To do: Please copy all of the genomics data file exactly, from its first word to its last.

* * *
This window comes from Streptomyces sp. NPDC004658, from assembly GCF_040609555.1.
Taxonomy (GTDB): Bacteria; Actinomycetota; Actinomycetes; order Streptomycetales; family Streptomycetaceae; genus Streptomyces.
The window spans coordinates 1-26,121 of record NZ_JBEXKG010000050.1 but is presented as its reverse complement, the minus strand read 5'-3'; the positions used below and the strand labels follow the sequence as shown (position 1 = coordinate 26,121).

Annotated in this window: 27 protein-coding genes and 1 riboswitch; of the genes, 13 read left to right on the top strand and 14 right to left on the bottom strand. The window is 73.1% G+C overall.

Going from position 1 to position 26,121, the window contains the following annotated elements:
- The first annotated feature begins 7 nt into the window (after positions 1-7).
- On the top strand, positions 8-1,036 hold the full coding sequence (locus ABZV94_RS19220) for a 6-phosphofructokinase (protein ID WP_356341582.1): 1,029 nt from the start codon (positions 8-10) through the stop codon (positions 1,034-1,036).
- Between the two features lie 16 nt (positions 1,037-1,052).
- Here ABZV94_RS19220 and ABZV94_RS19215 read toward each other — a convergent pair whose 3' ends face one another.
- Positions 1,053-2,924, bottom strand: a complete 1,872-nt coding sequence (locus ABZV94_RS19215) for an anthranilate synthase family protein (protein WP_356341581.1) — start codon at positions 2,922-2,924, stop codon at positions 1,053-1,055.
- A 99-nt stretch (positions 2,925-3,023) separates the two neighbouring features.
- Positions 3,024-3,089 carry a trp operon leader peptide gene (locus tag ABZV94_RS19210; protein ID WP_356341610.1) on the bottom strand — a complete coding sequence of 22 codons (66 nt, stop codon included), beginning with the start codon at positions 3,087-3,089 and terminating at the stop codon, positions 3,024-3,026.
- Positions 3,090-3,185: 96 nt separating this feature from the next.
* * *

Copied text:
This window comes from Streptomyces sp. NPDC004658, from assembly GCF_040609555.1.
Taxonomy (GTDB): Bacteria; Actinomycetota; Actinomycetes; order Streptomycetales; family Streptomycetaceae; genus Streptomyces.
The window spans coordinates 1-26,121 of record NZ_JBEXKG010000050.1 but is presented as its reverse complement, the minus strand read 5'-3'; the positions used below and the strand labels follow the sequence as shown (position 1 = coordinate 26,121).

Annotated in this window: 27 protein-coding genes and 1 riboswitch; of the genes, 13 read left to right on the top strand and 14 right to left on the bottom strand. The window is 73.1% G+C overall.

Going from position 1 to position 26,121, the window contains the following annotated elements:
- The first annotated feature begins 7 nt into the window (after positions 1-7).
- On the top strand, positions 8-1,036 hold the full coding sequence (locus ABZV94_RS19220) for a 6-phosphofructokinase (protein ID WP_356341582.1): 1,029 nt from the start codon (positions 8-10) through the stop codon (positions 1,034-1,036).
- Between the two features lie 16 nt (positions 1,037-1,052).
- Here ABZV94_RS19220 and ABZV94_RS19215 read toward each other — a convergent pair whose 3' ends face one another.
- Positions 1,053-2,924, bottom strand: a complete 1,872-nt coding sequence (locus ABZV94_RS19215) for an anthranilate synthase family protein (protein WP_356341581.1) — start codon at positions 2,922-2,924, stop codon at positions 1,053-1,055.
- A 99-nt stretch (positions 2,925-3,023) separates the two neighbouring features.
- Positions 3,024-3,089 carry a trp operon leader peptide gene (locus tag ABZV94_RS19210; protein ID WP_356341610.1) on the bottom strand — a complete coding sequence of 22 codons (66 nt, stop codon included), beginning with the start codon at positions 3,087-3,089 and terminating at the stop codon, positions 3,024-3,026.
- Positions 3,090-3,185: 96 nt separating this feature from the next.